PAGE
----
In 22 years of headship, I have lost count of the "new strategies" based on simplistic ministerial assumptions about how children learn. Gove's proposed national curriculum goes one better, cherry-picking elements from all the highest performing systems in the world. Great idea; hopeless in practice. Smart schools have always nicked ideas from others: the posh term for it is "sharing good practice". But you have to assimilate those ideas into what works for your school, with your children. A small group of advisers and a politician can't do that for a whole nation.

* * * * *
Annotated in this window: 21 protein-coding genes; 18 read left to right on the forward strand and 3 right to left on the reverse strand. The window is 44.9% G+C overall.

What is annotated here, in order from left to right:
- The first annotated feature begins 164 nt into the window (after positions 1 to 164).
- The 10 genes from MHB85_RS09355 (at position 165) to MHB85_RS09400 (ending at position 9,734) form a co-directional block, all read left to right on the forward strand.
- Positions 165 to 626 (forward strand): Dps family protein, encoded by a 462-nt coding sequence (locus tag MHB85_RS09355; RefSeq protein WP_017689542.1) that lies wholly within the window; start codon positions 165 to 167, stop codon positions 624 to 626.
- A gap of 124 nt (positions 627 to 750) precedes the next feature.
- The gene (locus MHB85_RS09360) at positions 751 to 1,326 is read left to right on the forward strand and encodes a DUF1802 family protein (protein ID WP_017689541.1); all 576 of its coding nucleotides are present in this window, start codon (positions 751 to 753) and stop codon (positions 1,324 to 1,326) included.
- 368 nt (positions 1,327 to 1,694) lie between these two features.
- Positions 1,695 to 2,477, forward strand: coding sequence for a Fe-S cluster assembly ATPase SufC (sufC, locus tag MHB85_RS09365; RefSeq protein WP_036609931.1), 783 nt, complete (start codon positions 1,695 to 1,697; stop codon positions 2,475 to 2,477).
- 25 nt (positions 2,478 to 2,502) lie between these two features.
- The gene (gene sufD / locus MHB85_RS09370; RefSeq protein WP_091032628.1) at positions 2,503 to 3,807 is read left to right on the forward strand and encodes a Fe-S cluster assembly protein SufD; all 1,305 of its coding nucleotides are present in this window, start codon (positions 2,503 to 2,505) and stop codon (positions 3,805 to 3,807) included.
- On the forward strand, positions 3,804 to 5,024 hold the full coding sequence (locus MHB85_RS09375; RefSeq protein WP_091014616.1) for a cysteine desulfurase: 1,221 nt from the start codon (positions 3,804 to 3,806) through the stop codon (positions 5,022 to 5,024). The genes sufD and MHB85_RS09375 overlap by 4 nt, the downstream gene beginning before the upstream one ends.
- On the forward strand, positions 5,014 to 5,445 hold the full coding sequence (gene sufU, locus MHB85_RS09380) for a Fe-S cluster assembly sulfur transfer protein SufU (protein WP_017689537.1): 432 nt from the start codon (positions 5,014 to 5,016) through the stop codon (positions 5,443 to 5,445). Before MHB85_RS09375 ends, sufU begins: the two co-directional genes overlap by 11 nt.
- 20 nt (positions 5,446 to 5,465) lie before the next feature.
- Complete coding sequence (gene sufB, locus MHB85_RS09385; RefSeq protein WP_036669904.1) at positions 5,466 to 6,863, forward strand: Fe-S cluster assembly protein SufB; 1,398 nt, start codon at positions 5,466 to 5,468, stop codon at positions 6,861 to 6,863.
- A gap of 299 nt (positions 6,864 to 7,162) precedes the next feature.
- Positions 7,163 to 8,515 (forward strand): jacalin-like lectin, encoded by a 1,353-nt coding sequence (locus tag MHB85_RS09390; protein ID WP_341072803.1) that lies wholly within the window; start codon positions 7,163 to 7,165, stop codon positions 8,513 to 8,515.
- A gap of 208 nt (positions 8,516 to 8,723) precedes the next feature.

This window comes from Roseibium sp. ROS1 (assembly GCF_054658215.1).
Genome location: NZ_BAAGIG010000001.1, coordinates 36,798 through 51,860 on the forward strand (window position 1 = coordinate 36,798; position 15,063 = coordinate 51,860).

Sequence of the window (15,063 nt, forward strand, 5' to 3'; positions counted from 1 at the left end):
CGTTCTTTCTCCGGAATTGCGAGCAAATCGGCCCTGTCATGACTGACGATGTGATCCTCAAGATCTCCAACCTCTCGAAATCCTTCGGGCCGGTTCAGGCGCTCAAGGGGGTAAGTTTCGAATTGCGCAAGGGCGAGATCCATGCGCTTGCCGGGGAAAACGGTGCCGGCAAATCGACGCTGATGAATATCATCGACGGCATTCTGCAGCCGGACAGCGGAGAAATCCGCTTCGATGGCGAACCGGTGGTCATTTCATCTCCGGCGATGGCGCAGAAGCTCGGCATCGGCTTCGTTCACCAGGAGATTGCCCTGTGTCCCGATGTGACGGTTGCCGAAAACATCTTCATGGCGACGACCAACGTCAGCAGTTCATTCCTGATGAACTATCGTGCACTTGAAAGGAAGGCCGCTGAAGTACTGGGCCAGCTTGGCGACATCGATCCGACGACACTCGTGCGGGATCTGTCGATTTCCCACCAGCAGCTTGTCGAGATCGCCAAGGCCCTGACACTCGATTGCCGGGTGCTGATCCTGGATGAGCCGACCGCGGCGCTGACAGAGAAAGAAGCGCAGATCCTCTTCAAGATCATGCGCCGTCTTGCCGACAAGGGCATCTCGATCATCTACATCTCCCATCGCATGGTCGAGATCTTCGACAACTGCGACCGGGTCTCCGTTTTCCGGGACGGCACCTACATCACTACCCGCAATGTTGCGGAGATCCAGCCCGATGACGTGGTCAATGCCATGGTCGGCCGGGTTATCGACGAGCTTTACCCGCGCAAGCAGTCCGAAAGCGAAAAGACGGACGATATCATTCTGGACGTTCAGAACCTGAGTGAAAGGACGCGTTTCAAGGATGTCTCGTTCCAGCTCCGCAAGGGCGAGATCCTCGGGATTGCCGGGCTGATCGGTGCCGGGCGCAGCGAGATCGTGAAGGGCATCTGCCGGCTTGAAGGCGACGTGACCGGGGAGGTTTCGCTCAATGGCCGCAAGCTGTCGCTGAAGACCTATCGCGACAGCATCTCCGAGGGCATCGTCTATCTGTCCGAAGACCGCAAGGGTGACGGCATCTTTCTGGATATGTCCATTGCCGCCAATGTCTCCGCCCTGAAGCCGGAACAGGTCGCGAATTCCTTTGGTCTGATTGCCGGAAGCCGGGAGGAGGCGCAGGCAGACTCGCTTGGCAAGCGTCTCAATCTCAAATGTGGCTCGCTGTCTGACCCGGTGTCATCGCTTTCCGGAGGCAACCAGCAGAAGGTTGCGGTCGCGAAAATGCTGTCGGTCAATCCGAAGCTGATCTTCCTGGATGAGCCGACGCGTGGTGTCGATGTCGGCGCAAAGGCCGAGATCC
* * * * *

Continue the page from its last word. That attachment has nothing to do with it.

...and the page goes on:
Here is a funny thing about the proposed curriculum. The government's flagship schools - the academies - don't have to follow it because they are (allegedly) independent. This suggests the great new plan is directed specifically at schools that have not converted. Are they the bad boys and girls, the slow learners in school terms? I think we should be told.
Will any politician ever find the courage to trust schools? To set the broad direction and then trust the profession to be creative, demanding, challenging and inspiring? I fear not.
Click here to read the article © TES